The Moedim – Appointed Times of God
Many Christians are currently experiencing the season of Lent. I say “experiencing” because if one is properly observing this season, it is an experience. Lent is a time when Christians humble themselves, repent of their sinfulness, reflect on their lives and the life of Christ, prepare their hearts with prayer and fasting, and spend time in devotions.
As blessed as I think the season is, Lent is not found in the Bible. Lent certainly causes us to examine ourselves, remember what Jesus has done for us, and work on the spiritual disciplines that are so important to mature in our faith. Yet, God did not institute Lent. Whether someone decides to experience Lent is a personal preference, not a Biblical imperative.
On the other hand, there are festivals that God did institute in the Old Testament for His people. We read about them in Leviticus 23. These are called the “moedim.”
What are the Moedim?
Moedim (mo-a-DEEM) means “appointed times.” The singular of moedim is “moed.” Often, moedim is translated as “feasts” or “festivals.” While these moedim often are festivals and contain feasts, the best translation is “appointed times.” This understanding enables us to recognize that God has appointed something specific on a particular day.
Yet, it means so much more. These are appointed times for the people of God to remember their God and to meet with Him. God calls His people to come at a specified time and place to build their relationship with Him. By remembering Him at these moedim, the people are recognizing the relationship that God had covenanted with them. He is their God and they are His people.
The First Moed
Speak to the sons of Israel and say to them, ‘The Lord’s appointed times which you shall proclaim as holy convocations—My appointed times are these: ‘For six days work may be done, but on the seventh day there is a sabbath of complete rest, a holy convocation. You shall not do any work; it is a sabbath to the Lord in all your dwellings. – Leviticus 23:2-3
Unlike the rest of the moedim, the first moed is weekly. It is the weekly Sabbath. God called His people to rest on the seventh day of each week. Every Saturday, Israel was to do no work. The day was to be kept holy, set apart, from the rest of the week.
By the time of Jesus, the Pharisees were so concerned about keeping the Sabbath holy, they created an entire set of laws surrounding the Sabbath that defined what work and rest looked like. To this day, many Orthodox Jews keep the Sabbath holy by following many of those same laws.
These are the appointed times of the Lord, holy convocations which you shall proclaim at the times appointed for them. In the first month, on the fourteenth day of the month at twilight is the Lord’s Passover. – Leviticus 23:4-5
The second moed is the Passover. Details regarding the Passover are found in Exodus 12:1-13. On the fourteenth day of the first month at twilight, the Passover is to be sacrificed. The Passover is the unblemished lamb that was set apart 4 days earlier. After living with them for a short time, the lamb was to be sacrificed and its blood was the sign that death would Passover those who had applied the blood of the lamb to the entryway of their homes. God gave this appointed time to His people for their remembrance of His redeeming them from their bondage and enabling them to move forward to the Promised Land. (If you missed it, re-read this paragraph substituting “Jesus” for “the Passover” and “the lamb,” as Paul tells us in (1 Corinthians 5:7)).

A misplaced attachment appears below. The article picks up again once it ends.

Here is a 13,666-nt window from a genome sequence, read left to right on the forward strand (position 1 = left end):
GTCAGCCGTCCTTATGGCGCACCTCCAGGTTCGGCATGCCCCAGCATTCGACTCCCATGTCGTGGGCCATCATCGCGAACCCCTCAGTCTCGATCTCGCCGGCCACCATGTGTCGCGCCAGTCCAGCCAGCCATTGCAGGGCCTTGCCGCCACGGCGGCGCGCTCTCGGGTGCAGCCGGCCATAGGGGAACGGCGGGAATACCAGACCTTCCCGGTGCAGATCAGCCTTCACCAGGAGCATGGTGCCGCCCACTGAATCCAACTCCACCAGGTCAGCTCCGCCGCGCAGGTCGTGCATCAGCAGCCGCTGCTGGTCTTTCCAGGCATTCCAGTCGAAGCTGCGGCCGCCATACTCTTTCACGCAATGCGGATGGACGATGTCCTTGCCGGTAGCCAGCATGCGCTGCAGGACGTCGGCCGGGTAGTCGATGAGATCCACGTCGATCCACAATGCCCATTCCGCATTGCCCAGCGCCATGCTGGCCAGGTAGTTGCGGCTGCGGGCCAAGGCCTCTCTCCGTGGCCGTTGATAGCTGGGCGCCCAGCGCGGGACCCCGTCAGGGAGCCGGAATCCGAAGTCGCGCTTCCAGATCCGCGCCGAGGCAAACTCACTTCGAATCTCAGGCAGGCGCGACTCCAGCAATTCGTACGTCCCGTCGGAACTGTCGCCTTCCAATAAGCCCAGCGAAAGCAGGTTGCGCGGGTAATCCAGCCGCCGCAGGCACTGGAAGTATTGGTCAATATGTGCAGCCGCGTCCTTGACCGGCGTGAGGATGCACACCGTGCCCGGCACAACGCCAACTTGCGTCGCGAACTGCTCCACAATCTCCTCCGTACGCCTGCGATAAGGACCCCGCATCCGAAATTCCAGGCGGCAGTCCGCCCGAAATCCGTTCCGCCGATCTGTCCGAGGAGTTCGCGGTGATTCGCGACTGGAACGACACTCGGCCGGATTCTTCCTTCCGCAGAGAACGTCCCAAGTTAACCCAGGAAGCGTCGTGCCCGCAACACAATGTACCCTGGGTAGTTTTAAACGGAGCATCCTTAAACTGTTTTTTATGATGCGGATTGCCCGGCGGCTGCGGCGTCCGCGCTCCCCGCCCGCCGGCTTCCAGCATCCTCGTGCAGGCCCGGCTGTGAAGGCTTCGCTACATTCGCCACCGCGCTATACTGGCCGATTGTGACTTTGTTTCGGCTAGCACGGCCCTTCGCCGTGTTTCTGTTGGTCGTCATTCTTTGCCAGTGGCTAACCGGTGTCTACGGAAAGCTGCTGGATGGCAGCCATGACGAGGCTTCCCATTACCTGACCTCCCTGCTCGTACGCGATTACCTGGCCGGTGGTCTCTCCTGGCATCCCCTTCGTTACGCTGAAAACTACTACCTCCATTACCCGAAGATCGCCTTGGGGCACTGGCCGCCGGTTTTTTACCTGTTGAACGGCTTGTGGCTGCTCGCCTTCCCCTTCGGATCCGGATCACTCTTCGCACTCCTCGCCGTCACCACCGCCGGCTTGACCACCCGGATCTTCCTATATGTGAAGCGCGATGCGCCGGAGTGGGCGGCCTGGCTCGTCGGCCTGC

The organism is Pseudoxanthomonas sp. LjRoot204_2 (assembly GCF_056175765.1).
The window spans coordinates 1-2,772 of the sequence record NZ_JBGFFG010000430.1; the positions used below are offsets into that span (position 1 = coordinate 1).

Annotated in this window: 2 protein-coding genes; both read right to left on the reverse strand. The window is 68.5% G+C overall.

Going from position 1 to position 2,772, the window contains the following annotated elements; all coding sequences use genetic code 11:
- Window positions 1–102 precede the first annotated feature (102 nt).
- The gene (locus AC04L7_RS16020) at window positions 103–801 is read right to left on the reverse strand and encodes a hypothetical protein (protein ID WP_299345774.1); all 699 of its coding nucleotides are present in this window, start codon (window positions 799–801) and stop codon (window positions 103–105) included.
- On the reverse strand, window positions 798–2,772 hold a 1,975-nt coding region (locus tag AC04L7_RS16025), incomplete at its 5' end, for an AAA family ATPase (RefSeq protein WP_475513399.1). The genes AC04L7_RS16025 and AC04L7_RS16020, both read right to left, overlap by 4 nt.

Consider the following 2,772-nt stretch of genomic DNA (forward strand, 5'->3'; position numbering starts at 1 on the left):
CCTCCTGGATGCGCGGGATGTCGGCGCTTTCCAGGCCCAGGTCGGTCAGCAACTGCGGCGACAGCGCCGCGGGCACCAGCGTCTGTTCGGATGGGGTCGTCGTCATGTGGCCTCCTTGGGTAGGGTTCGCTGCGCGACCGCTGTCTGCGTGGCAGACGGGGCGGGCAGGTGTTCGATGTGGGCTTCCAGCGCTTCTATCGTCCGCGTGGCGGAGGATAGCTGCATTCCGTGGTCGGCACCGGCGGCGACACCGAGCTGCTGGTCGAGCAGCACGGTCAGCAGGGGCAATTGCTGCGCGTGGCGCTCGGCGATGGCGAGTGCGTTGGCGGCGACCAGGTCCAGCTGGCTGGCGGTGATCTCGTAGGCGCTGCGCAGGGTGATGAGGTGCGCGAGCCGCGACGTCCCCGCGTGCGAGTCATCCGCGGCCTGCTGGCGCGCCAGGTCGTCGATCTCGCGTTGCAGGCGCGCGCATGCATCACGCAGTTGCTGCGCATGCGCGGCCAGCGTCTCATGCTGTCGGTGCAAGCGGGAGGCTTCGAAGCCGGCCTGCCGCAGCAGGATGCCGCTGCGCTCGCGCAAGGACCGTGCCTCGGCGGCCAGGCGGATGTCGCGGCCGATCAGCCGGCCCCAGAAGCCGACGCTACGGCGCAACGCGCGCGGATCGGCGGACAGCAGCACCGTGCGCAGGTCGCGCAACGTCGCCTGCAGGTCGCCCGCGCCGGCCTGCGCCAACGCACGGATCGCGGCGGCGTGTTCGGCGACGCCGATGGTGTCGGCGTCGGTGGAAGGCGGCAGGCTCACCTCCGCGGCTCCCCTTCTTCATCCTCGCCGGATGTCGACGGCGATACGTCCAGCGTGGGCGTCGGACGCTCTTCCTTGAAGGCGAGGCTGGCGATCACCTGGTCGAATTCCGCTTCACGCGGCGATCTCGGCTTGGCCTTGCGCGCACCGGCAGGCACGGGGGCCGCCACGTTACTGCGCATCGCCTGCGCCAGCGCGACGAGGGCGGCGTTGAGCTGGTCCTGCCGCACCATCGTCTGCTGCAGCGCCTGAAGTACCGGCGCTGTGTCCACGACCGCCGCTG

The Feast of Unleavened Bread
Then on the fifteenth day of the same month there is the Feast of Unleavened Bread to the Lord; for seven days you shall eat unleavened bread. On the first day you shall have a holy convocation; you shall not do any laborious work. But for seven days you shall present an offering by fire to the Lord. On the seventh day is a holy convocation; you shall not do any laborious work.’” – Leviticus 23:6-8
For this to make sense to us, we need to remember that the Jewish day begins at sunset. The lamb is sacrificed on the 14th at twilight, which is 3:00pm. The 15th begins at 6:00pm. So the Feast of Unleavened Bread begins the evening of the sacrifice, though it is the 15th and the Passover is the 14th. Hence, the Passover is actually eaten as the first meal of the Feast of Unleavened Bread.
This feast is described in detail in Exodus 12:14-20, 23:15, Numbers 28:17-25, Deuteronomy 16:1-8. The idea of eating unleavened bread was to emphasize the immediacy of the salvation of the Lord. When God took the Israelites out of Egypt, He did so quickly; so quickly that the dough of their bread would not have time to rise. Therefore, the leaven was unnecessary. The bread that they made is the same as the Matzo we eat today. (Remember that leaven is a symbol for sin throughout the Bible).
The Feast of First Fruits
“Speak to the sons of Israel and say to them, ‘When you enter the land which I am going to give to you and reap its harvest, then you shall bring in the sheaf of the first fruits of your harvest to the priest. – Leviticus 23:10
The Feast of First Fruits can be found in Leviticus 23:9-14. First fruits deal with giving back to God the first fruits of the harvest. It was an annual Thanksgiving for the Jewish people for the grain harvested in the springtime in the land of Canaan. They were to bring the sheaf of the first fruit of the harvest. This was the beginning of the harvest, which would continue for seven weeks. They could not eat of the harvest until they gave their first fruits. To do this was to trust in God, for in giving the first fruits, one was depending on God to continue to provide. This feast was to take place on the first day after the Sabbath during the Feast of Unleavened Bread. (Since Sabbath was the Seventh Day, First Fruits was always a Sunday).
The Feast of Weeks
‘You shall also count for yourselves from the day after the sabbath, from the day when you brought in the sheaf of the wave offering; there shall be seven complete sabbaths. You shall count fifty days to the day after the seventh sabbath; then you shall present a new grain offering to the Lord. – Leviticus 23:15-16